Xyberspace Consulting, Inc. Transfer pricing: allocation of shared services costs
Mountain Lumber Company Linking performance measures to strategy: evaluating a performance measurement and incentive plan

Features

About the Book

Managers need accurate, timely, and relevant information in order to understand what is really going on in their businesses. They can use this information as a basis for assessing the extent to which assets are protected, as a means for evaluating performance, and as a basis on which to make numerous business decisions. A great deal of the information managers require is financial in nature, and a significant part of such information is accounting related. We view a well-designed management accounting and cost system as an essential component of a well-managed company. In fact, there are times when we think it can provide a competitive advantage.

Our primary objective in writing this casebook was to create a collection of teaching cases that are interesting, thought-provoking and relevant to contemporary business situations. In designing undergraduate, graduate, and executive education courses pertaining to management accounting and cost systems, we take the perspective that the materials used and the topics covered should allow students to gain an appreciation for the extent to which internal financial information can facilitate both operating and strategic decisions. Our experience has been, however, that the managerial relevance of such information is frequently not at all obvious to students. One reason for this is the tendency for courses to place too much emphasis on the accounting and not enough emphasis on the management.

We advocate broadening and strengthening the management dimensions of managerial and cost accounting courses, and doing so without sacrificing essential accounting content. One very effective way to accomplish this objective is to select topics and materials that demonstrate how costs, cost analysis, planning, and performance measurement can be useful to managers in making operating and strategic decisions. This was our intent in writing Cases in Managerial and Cost Accounting.

Case Organization

As shown below, we have organized this casebook into four parts. They address a variety of topics, beginning with understanding costs and cost behaviors and ending with performance measurement and incentive systems.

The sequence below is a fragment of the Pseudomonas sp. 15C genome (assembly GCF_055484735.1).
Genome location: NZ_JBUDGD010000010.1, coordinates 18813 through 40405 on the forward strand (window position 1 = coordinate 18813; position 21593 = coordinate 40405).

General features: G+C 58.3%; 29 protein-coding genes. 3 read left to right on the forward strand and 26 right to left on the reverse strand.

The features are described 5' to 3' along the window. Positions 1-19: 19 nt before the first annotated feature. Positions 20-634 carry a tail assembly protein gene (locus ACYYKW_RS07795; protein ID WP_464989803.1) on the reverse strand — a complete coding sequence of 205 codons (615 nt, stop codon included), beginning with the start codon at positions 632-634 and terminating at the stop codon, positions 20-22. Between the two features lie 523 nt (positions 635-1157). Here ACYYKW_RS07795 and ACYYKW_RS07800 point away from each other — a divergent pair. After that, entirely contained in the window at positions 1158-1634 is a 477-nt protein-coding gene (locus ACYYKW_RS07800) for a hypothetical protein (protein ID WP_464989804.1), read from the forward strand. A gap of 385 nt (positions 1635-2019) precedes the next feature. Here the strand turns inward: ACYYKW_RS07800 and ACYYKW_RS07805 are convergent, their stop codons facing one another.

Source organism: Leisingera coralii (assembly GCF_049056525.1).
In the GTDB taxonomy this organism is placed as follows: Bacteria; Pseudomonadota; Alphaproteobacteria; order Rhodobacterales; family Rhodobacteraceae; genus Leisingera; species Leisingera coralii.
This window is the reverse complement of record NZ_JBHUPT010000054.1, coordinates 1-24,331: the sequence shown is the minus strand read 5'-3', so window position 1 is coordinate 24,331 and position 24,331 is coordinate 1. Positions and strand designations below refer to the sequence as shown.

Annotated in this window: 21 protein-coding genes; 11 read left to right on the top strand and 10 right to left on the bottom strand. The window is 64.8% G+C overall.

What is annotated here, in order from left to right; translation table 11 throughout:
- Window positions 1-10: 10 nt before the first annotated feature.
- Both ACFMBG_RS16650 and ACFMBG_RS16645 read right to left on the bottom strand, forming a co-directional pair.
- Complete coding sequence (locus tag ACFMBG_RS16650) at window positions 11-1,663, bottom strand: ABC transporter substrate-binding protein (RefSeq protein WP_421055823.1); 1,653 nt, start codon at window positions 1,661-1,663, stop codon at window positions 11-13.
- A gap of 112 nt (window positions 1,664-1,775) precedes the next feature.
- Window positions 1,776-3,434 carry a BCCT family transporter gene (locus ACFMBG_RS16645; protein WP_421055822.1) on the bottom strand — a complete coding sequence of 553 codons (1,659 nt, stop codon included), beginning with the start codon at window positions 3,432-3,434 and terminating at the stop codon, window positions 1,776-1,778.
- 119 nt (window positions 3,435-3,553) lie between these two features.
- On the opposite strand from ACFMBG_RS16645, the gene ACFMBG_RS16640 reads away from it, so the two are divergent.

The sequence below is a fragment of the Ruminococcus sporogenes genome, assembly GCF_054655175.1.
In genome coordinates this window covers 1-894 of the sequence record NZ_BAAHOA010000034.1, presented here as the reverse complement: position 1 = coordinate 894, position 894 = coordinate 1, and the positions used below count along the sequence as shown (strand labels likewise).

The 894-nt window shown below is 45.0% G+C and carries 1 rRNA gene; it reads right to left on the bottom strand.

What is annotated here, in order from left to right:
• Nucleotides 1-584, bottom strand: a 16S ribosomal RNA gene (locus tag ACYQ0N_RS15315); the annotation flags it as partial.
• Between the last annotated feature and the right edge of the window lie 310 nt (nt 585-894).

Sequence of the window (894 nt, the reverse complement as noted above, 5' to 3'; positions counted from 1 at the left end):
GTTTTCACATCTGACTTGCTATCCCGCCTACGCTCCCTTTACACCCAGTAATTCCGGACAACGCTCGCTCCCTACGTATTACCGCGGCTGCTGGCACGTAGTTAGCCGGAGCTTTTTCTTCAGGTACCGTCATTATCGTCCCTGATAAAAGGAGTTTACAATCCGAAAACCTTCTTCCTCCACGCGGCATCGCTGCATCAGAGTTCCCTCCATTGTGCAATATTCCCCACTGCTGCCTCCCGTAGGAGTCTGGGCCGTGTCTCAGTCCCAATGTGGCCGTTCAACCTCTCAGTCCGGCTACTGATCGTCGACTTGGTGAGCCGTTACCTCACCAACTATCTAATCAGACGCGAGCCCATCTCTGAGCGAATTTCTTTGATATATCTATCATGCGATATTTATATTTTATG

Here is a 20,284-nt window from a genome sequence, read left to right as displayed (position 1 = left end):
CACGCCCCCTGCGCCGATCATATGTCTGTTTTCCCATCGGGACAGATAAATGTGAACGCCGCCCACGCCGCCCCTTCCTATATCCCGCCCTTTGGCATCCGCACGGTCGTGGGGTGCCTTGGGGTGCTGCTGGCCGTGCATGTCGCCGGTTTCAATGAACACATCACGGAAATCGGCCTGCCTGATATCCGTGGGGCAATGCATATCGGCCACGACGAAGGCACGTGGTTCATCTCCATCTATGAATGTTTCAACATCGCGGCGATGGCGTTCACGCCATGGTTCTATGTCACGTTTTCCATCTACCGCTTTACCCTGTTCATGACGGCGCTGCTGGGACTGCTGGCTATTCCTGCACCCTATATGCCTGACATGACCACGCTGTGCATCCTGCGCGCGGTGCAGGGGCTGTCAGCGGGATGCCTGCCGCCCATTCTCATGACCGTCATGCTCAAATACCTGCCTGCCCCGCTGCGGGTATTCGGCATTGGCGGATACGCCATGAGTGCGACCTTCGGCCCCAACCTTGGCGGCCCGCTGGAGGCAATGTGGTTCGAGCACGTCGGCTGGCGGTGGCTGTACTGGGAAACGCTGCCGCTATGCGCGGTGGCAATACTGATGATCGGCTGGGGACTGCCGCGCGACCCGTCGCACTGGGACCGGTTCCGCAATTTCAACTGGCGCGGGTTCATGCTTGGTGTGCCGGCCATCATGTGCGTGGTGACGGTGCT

Part I
Understanding Costs and Cost Behaviors
Part II
Fundamentals of Product and Service Costing
Part III
Planning, Budgeting, and Variance Analysis
Part IV
Performance Measurement and Incentive Systems

In the remainder of this Preface, we discuss the purpose and content of each of the four parts in detail. At the end, we have included a note to students.

Part I: Understanding Costs and Cost Behaviors

The cases in Part I deal with the nature of costs and cost behaviors, cost-volumeprofit analysis, relevant costs, opportunity costs, sunk costs, and break-even analysis. Relevant costs are expected future costs that change as a result of the decision being considered or that differ among alternative courses of action. Relevant costs must meet two criteria: (1) they must be expected to occur in the future, and (2) they must differ among alternative courses of action. Two important costing concepts that are related to the notion of relevant costs are sunk costs and opportunity costs. Sunk costs are costs that have already been incurred or obligated. They will not change regardless of the course of action selected. Therefore, they are irrelevant in choosing among alternative courses of action. Opportunity costs are the contribution to income that is foregone by not choosing an alternative use for a resource. Because opportunity costs pertain to the future, if they differ among alternative courses of action, they are relevant in choosing among those alternatives.